Mayor Parker: HPD, HFD must make budget cuts

HOUSTON Houston Mayor Annise Parker Wednesday asked various departments in the city to cut from 1 to 3 percent from their budgets. We've learned both the Houston Fire Department and the Houston Police Department are being asked to make cuts. HPD is already dealing with an officer shortage.

The mayor is asking HPD to trim 1.5 percent off its budget. While the mayor believes it can be done without slowing or impacting service to taxpayers, some residents and even one city council member have their doubts.

When it comes to police service, the words "budget cuts" don't appeal some residents.

"It's that old saying, 'You can never get a cop when you need one,'" said resident Tyrell Taylor.

He worries that if the police department is forced to make cuts, officers would be the first to go. It's an argument that Mayor Parker challenged on Wednesday.

"We may be the last major city in America not to have a furlough," said Mayor Parker.

The mayor wants the department to look at other cost-saving measures like assessing the fees it charges on certain services. She also wants the department to rein in its overtime budget which was $50 million last year. She thinks that can be done opening up more police academies and getting more new officers in the field.

"We can put more overtime to our existing officers or we can hire new officers. My goal is to reprogram that overtime to hiring new officers," said Mayor Parker.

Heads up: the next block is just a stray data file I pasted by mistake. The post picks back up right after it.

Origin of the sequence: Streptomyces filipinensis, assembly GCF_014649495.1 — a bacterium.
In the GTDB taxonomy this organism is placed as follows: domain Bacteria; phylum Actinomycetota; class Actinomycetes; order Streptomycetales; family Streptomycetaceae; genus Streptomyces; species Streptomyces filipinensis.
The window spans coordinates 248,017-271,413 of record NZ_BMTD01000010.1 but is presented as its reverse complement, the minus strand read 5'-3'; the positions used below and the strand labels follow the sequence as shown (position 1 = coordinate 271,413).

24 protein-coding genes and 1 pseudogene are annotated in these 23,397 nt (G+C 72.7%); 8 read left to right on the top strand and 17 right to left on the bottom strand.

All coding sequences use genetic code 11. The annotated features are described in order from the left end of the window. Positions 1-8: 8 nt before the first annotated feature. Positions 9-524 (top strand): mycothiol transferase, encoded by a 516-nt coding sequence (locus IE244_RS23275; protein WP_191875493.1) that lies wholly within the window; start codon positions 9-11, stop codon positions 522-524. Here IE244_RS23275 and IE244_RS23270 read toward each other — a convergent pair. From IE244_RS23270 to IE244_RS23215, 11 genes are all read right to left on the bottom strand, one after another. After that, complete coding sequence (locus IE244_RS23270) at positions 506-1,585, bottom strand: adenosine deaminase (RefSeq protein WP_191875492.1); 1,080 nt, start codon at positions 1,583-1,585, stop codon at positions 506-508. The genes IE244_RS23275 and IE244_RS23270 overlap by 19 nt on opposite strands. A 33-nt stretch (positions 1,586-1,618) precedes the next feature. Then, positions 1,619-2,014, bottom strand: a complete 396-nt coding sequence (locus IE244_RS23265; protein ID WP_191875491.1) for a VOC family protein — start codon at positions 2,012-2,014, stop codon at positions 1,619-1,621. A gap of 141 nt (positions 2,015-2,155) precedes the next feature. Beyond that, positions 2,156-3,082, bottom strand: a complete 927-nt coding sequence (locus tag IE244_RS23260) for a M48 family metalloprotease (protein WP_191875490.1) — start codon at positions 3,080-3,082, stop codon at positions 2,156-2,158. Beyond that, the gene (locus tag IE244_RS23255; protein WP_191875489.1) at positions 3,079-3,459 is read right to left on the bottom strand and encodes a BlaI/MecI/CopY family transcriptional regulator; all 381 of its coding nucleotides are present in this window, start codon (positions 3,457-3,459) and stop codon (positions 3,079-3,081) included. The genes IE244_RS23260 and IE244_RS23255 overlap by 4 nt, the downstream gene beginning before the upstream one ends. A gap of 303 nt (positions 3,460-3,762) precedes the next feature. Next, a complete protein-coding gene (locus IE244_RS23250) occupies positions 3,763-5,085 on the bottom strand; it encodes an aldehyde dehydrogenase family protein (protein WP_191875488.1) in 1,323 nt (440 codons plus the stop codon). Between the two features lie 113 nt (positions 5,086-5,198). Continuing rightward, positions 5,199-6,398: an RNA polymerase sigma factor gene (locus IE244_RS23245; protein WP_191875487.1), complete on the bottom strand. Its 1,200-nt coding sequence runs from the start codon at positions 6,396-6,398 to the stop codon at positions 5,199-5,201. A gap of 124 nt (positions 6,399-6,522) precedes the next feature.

Houston City Council member and former police officer Ed Gonzalez says personnel is a main part of HPD's budget and leaving that intact will be hard.

"Can they do it? Probably not. Obviously we want to make sure public safety stays at the highest levels," said Council Member Gonzalez.

The Houston Police Officers Union believes cuts can be made without cutting personnel, however the president acknowledges there may be a slight impact on service.

"Normally it's a ripple effect on your lesser priority calls. Someone calling saying, 'This car is parked illegally on my street,' it may take a little longer to get a police officer out there," said Gary Blankinship, President of HPOU.

HPD said Wednesday that all options are being considered, but would not say specifically what might be cut.

One resident says he understands the difficult position the city finds itself in.

"The entire country is going through a struggle right now so we as a people all need to pull together and pull our resources to make the resources that we have stretch," said resident Chris Tucker.

Mayor Parker points out that in the last five years, HPD's budget has grown 40 percent and that's why she believes there is room to make the necessary cuts. Although she believes the city can proceed without a furlough, she says she's leaving that up to individual departments, so it's not completely off the table. She's also considering a review of fees for service in all departments.

The Houston Fire Department is also being asked to cut 1.5 percent from its budget. The mayor said those cuts would be from non-fire suppression areas.

As for some other departments, she is cutting the city secretary by 1 percent and council office's request by 1 percent. The solid waste department will remain at current levels due to how much it's already reduced spending.

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